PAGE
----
Posted by: twotrees | March 28, 2010

Dead Net

This week, I had the pleasure of again seeing the students of Ventura High do chalk art on their front lawn Wednesday and Thursday.  One of the pieces was of Joe Camel, the cartoon character that R.J. Reynolds uses to attract younger people to smoking.  Except this version shows Joe in a hospital bed, hooked up to an IV.  

The day after viewing the art, I sat next to a local man at a luncheon who had worked for one of the big tobacco companies up until the early part of this decade.  He told me some anecdotal things about working for ‘one of the Fortune 100 companies’ and the luxury that they were accustomed to. 

Salaries were large, vacation and benefits plentiful.  Travel always first class, even for a mid-level director such as himself.   What had started as a job right out of college turned into a twenty year career.  But after he had had enough, and had seen many of his associates and their friends succumb to the ravages of tobacco smoking, he decided to call it quits – both the smoking and the job.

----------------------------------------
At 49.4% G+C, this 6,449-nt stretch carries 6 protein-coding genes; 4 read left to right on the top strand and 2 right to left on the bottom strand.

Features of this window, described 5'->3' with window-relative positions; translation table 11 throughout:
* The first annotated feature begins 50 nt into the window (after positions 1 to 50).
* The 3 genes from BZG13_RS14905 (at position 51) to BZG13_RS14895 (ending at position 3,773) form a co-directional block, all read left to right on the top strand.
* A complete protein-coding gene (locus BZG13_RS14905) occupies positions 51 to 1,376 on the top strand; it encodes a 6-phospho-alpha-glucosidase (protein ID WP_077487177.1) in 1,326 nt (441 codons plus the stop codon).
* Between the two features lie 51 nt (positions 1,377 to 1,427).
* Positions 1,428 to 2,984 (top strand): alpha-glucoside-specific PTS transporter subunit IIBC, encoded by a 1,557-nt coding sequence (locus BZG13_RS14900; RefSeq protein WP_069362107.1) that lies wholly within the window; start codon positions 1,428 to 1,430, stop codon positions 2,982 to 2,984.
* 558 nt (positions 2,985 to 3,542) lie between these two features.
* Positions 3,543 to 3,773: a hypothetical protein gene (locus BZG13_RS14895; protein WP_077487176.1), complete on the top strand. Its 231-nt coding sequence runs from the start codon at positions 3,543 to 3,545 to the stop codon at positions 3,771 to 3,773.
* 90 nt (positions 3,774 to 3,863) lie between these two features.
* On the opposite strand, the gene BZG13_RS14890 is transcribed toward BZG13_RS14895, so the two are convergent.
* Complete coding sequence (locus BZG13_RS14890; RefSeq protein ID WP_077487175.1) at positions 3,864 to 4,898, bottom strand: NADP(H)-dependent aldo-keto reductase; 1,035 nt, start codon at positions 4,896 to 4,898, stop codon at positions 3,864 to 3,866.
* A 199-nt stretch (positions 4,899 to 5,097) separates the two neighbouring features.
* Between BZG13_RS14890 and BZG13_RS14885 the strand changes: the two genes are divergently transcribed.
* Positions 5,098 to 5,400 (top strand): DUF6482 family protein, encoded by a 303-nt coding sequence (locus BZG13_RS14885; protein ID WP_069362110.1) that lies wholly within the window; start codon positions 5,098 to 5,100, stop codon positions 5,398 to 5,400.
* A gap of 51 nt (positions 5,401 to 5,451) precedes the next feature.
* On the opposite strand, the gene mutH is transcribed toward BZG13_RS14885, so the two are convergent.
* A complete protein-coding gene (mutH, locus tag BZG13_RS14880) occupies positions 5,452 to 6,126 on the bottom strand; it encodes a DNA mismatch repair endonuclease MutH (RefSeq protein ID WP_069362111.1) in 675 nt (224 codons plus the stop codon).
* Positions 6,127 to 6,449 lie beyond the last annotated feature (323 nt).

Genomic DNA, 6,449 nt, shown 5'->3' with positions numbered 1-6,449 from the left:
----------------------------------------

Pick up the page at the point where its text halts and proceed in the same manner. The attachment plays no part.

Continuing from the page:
I asked him how much does it cost to produce a pack of cigarettes, including all those perks and the tremendous marketing behind each brand.  He said “I use to know that” stopped to ponder and then went on – “About a dollar per pack.  That figure is known as Dead Net in the industry.”  The retail cost of the product today includes roughly 40-50% tax (which appears to amount to over $2.50 per pack).

But another way to look at it is this – the REAL COST of the product today can’t be computed, as there are just too many factors to consider (deaths, pain suffering, health care costs, funeral costs, etc…

Each year, a staggering 440,000 people die in the U.S. from tobacco use, so says the American Cancer Society.  How can you calculate that?

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